In the year since Hurricane Harvey devastated the Texas and Louisiana coasts, homeowners have had to reconsider the way they think about flooding. Thousands suffered evacuation from over 200,000 homes across the region, three-fourths of which lived outside of the existing 100-year floodplains. What did most of these property owners have in common? No flood insurance.
Doesn't my homeowners insurance cover flooding?
The long and short answer to this question is no. House Logic, a division of NAR, described homeowners insurance in this way when it comes to water coverage in your home, "[Homeowners insurance] only covers water falling from the sky. Once water touches the ground and enters your home, it’s a flood, and only flood insurance will pay for the damage."
Now, if a branch falls on your house resulting in water damage in your home then this is most likely covered by your existing homeowner’s policy. However, if your property experiences flooding from a rain-swollen creek or river flowing onto your property or water enters the home due to poor drainage then your insurance carrier has the unfortunate task of informing you of your proverbial creek-without-a-paddle status.
FEMA's general definition of a flood is as follows, "a general and temporary condition of partial or complete inundation of two or more acres of normally dry land area or of two or more properties (at least one of which is your property) from overflow of inland or tidal waters, from unusual and rapid accumulation or runoff of surface waters from any source, or from mudflow."
How do I know if my property is in a flood zone?
Do your due diligence and contact your homeowner policy carrier for more details. FEMA is tasked with maintaining up-to-date (as much as possible, anyway) flood zone maps to make this process easier to determine for everyday folks. You can access the interactive map here to determine your proximity to a flood zone. The City of Austin also offers regional flood map and statistical information on their FloodPro site.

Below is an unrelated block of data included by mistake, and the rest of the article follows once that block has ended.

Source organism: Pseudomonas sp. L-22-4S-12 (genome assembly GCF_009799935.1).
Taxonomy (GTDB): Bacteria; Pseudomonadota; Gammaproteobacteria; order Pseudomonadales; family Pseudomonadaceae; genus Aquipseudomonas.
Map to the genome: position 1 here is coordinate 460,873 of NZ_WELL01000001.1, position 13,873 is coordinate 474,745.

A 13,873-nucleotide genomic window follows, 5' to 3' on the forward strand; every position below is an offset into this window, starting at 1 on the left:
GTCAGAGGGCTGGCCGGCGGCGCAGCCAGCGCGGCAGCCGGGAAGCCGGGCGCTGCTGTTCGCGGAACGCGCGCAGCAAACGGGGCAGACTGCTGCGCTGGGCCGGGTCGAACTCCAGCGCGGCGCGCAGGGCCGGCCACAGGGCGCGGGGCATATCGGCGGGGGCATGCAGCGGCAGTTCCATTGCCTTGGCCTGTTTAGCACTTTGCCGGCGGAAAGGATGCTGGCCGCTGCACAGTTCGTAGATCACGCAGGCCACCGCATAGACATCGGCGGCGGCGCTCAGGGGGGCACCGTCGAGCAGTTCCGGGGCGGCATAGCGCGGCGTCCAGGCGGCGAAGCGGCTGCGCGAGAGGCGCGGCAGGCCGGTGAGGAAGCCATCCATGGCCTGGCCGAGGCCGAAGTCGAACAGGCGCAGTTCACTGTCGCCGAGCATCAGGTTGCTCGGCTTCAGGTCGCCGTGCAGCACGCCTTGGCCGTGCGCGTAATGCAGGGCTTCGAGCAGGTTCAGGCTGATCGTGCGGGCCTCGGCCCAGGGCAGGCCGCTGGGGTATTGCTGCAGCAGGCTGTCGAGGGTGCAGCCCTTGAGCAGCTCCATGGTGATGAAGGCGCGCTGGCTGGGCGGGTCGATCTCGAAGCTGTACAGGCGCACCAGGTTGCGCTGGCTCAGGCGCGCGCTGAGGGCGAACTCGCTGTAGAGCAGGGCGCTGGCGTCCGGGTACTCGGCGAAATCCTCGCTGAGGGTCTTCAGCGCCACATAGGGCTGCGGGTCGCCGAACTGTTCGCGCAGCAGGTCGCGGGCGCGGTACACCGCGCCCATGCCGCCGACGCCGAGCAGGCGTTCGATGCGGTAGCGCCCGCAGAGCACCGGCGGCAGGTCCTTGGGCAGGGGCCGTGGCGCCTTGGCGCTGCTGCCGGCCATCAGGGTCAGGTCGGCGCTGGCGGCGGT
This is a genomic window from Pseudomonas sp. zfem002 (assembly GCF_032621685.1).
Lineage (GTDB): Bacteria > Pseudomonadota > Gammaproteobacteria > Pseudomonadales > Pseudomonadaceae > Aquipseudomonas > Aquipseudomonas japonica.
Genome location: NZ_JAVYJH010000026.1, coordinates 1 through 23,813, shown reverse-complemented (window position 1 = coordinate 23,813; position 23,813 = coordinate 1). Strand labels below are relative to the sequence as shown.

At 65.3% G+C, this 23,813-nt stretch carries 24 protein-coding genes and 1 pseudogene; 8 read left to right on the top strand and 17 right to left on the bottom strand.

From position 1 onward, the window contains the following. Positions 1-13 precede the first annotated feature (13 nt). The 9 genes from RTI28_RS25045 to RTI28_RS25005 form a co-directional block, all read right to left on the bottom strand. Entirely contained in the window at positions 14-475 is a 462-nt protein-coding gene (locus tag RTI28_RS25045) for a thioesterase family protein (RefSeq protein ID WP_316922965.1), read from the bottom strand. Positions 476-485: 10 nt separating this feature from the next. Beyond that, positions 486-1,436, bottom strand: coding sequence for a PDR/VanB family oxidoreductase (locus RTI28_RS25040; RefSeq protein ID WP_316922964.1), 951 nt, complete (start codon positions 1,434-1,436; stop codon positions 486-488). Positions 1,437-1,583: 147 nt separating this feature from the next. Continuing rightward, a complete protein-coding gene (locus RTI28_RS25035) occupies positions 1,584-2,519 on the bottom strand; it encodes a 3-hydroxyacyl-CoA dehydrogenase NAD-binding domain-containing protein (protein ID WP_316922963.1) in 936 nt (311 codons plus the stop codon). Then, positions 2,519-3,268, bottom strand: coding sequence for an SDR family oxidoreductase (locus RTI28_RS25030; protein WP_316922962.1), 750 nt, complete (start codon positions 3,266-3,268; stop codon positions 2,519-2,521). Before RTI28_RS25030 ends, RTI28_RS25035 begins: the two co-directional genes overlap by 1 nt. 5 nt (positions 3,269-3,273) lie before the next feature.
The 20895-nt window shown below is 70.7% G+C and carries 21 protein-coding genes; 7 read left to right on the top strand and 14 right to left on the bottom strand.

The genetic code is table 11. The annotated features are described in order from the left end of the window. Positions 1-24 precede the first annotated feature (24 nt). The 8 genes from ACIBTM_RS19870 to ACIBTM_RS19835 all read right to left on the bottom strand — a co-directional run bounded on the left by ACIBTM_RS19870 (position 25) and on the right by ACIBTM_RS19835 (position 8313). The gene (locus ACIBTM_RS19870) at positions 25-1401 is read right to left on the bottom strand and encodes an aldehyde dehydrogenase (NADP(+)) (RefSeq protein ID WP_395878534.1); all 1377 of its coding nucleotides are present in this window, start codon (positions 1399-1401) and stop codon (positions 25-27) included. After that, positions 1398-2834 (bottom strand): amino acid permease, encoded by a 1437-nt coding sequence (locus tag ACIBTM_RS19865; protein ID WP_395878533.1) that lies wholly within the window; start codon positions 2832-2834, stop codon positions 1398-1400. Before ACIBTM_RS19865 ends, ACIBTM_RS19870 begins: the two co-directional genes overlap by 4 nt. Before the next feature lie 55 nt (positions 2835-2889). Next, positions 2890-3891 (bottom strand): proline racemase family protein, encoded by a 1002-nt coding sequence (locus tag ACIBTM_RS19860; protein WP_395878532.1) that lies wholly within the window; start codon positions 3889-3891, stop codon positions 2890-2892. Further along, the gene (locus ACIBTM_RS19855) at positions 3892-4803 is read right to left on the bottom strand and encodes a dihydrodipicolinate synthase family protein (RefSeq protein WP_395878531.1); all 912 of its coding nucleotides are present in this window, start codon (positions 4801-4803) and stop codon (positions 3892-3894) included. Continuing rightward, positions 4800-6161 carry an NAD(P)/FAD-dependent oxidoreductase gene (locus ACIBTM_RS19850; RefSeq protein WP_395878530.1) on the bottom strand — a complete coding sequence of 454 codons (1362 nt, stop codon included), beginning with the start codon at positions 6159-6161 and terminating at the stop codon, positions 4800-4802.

When you are buying a home, many times the lender will order a flood zone certification to make sure the contracted property is not currently in recognized flooding areas. If it is determined that the property is indeed in a flood zone then that lender can require that you purchase flood insurance as a condition of your loan. No bank wants to give you $300,000 for a home in danger of washing out in the next heavy rain incident.
It’s important to consider two crucial facts when considering flood insurance for your home. Remember, three-fourths of the 200,000+ homes that were severely damaged in Houston and the surrounding areas were not in designated flood zone areas. For example, parts of Kingwood, TX were completely submerged from the massive amounts of water being released from dams bursting with runoff from other parts of the state. When those floodgates opened the overly saturated ground had nowhere for the water to go. Despite being almost 100 miles from the coast, whole neighborhoods were literally submerged. Second, according to FEMA, more than 20% of annual flood claims come from areas designated as Low to Moderate Risk Zones.
How much does flood insurance cost?
If your property is not oriented in a designated flood zone then flood insurance can be quite inexpensive. We’re talking ~$10.00 a month or around $130.00 a year for basic coverage. However, if you do find that you are in a flood-prone zone or are looking at a property situated in one then insurance rates can vary dramatically. This is another reason why working with an experienced real estate agent can save you thousands of dollars on your home. Not only can they steer you toward safer investments but they can recommend quality professionals to assist you once you’ve chosen your new happy home.